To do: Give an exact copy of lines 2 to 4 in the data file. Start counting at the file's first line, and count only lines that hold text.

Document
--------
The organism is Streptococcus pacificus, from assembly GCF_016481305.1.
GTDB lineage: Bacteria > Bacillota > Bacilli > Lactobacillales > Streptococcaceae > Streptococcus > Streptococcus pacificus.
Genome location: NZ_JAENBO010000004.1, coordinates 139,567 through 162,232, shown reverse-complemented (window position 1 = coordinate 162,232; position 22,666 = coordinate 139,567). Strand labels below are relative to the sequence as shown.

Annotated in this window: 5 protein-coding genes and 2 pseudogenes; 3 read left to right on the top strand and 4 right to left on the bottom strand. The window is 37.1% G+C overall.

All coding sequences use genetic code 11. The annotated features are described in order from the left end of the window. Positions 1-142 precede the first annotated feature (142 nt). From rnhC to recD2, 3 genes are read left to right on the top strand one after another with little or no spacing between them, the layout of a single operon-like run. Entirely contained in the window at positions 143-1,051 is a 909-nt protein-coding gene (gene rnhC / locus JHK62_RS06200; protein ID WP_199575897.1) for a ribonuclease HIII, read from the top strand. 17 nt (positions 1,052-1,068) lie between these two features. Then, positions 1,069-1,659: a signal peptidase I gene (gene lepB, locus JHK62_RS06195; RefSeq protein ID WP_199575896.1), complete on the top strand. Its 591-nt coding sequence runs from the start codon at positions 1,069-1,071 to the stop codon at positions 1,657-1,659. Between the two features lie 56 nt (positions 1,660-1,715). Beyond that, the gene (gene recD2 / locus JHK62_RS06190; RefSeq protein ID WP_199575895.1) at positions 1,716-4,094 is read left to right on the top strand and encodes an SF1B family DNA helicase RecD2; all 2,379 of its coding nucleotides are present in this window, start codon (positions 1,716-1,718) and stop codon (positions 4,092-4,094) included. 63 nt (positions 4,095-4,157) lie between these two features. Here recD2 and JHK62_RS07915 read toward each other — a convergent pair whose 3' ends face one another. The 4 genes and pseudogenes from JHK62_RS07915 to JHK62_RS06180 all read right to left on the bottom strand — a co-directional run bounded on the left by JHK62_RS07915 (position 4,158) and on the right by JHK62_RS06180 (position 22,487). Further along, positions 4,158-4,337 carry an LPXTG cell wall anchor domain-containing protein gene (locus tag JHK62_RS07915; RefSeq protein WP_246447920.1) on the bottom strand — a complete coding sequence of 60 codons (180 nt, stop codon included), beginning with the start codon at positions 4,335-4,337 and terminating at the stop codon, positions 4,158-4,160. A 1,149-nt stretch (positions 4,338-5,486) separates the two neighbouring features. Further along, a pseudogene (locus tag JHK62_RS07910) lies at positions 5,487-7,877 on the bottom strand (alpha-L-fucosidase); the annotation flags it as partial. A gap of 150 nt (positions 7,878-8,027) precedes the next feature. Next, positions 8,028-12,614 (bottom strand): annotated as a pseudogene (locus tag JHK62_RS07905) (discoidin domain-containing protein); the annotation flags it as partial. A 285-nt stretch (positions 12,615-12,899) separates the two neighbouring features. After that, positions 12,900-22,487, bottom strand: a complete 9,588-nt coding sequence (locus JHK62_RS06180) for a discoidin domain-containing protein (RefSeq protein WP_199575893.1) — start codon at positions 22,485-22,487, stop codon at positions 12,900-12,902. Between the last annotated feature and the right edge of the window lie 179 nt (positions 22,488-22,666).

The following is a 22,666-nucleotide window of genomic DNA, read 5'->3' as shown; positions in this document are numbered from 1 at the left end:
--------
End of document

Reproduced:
GTDB lineage: Bacteria > Bacillota > Bacilli > Lactobacillales > Streptococcaceae > Streptococcus > Streptococcus pacificus.
Genome location: NZ_JAENBO010000004.1, coordinates 139,567 through 162,232, shown reverse-complemented (window position 1 = coordinate 162,232; position 22,666 = coordinate 139,567). Strand labels below are relative to the sequence as shown.

Annotated in this window: 5 protein-coding genes and 2 pseudogenes; 3 read left to right on the top strand and 4 right to left on the bottom strand. The window is 37.1% G+C overall.